Comparing the present results with our previous studies, 23 26 the rates of improvement were comparable to those of both amblyopic children and adults. However, the plateau improvements in position acuity for both observers, and in visual acuity for AL, are considerably greater. Thus, it is clear that more than the 10 sessions used in our previous studies 23 26 are needed to reach steady plateau performance in patients with amblyopia. The present findings suggest that extended training sessions (>50 hours for severe amblyopia) are indicated for successful amblyopia treatment and maximizing visual outcomes. 
Does Perceptual Learning Provide an Added Benefit?
Occlusion therapy is the “gold standard” method for treating amblyopia. In the present study, and all previous perceptual learning studies, the subjects wore occlusion while performing the visual task, and so it is reasonable to ask whether “active” perceptual learning actually provides an added benefit over occlusion alone.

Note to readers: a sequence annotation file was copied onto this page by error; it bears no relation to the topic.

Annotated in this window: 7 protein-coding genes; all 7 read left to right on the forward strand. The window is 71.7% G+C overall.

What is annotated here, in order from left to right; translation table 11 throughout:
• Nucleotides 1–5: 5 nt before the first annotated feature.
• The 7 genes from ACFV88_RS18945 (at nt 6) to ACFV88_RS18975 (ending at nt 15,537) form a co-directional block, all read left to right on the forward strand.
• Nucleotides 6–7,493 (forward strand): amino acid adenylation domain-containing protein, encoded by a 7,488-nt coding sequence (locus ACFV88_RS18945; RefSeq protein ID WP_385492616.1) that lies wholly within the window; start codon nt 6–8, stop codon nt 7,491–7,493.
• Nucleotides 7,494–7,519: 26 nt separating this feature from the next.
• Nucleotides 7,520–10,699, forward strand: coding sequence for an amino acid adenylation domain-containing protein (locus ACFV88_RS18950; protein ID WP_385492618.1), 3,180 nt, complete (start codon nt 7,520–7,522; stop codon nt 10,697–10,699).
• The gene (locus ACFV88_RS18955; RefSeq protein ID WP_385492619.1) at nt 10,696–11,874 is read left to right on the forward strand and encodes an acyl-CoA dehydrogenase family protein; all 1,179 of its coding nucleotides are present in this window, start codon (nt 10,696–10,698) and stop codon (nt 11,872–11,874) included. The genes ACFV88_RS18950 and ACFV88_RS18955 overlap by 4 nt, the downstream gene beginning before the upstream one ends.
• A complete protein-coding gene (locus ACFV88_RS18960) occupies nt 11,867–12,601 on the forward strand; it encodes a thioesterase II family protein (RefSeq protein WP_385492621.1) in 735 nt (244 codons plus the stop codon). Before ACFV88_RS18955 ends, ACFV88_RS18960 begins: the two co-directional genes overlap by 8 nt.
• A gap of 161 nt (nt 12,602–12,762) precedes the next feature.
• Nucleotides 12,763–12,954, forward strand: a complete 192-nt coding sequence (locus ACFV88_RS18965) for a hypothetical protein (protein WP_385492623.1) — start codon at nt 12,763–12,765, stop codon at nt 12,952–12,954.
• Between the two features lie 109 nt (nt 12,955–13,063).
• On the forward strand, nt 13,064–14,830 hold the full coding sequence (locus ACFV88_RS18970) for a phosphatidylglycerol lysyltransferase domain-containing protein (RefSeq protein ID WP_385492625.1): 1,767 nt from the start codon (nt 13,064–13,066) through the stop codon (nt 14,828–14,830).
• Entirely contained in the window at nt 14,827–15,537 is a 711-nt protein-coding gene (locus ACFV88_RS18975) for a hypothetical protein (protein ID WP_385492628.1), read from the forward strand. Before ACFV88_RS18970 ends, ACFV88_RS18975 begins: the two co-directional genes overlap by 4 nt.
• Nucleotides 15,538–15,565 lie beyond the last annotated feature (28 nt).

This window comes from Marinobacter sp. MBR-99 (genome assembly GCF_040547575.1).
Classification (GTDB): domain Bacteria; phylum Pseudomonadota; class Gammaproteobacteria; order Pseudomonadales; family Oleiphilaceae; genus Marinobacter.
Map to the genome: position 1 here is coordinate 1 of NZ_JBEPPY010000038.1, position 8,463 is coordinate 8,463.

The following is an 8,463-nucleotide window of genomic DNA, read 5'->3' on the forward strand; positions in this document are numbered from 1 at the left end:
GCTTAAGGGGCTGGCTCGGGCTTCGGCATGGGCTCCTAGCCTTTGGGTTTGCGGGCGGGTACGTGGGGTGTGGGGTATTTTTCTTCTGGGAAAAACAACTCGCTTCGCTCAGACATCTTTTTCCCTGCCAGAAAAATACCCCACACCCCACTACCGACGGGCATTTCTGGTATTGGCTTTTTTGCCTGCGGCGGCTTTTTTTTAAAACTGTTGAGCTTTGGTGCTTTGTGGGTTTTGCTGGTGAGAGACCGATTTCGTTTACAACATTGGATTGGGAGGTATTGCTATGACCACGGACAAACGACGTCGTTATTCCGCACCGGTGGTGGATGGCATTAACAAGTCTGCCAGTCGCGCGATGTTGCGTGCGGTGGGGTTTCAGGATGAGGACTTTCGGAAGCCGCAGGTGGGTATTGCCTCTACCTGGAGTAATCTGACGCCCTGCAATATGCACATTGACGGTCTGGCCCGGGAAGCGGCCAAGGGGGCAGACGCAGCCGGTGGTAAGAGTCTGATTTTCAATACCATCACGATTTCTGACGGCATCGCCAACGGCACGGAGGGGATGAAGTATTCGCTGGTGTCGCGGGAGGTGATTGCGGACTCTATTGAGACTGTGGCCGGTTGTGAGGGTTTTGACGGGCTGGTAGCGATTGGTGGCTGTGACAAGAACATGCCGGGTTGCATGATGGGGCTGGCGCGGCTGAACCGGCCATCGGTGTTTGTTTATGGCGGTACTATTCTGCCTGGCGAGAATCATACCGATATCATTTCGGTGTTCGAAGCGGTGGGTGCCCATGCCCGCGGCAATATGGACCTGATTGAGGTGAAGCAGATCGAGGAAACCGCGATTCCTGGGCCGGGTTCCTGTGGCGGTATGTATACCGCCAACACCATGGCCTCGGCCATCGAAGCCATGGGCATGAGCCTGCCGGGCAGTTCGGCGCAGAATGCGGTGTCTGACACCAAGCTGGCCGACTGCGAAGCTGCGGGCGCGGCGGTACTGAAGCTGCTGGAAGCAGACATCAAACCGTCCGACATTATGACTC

We argue that perceptual learning does indeed provide an added benefit for the following reasons. First, in our previous study, 23 we found that perceptual learning improved both position discrimination and letter acuity in amblyopes who were no longer responsive, or were nonresponsive, to occlusion, and demonstrated that even after occlusion therapy was terminated, room remained for visual improvement with perceptual learning. This finding reveals neural plasticity that might not be “taken up” completely by occlusion therapy. Second, a previous study showed that the dose–response rate for occlusion (in patients aged 3–8 years) is ∼0.1 log unit/120 hours of occlusion 5 and to the extent that we can use it as a basis for comparison, it would require approximately 350 hours of occlusion alone to obtain the ∼0.4 log unit improvement demonstrated by AL in approximately one seventh of the time. It is important to note that there are individual differences in responding to occlusion therapy; 2 of 72 patients in the study by Stewart et al. 5 showed recovery of as much as 4 and 8 chart lines after a cumulative dose of 100 hours of occlusion. Although we cannot rule out the possibility that AL was one of these rare “superresponders,” we think it is more likely that the combination of occlusion and perceptual learning sped up his response. Finally, the effects of occlusion alone on position acuity have been shown to be modest, 31 whereas the effects noted in this study were substantial.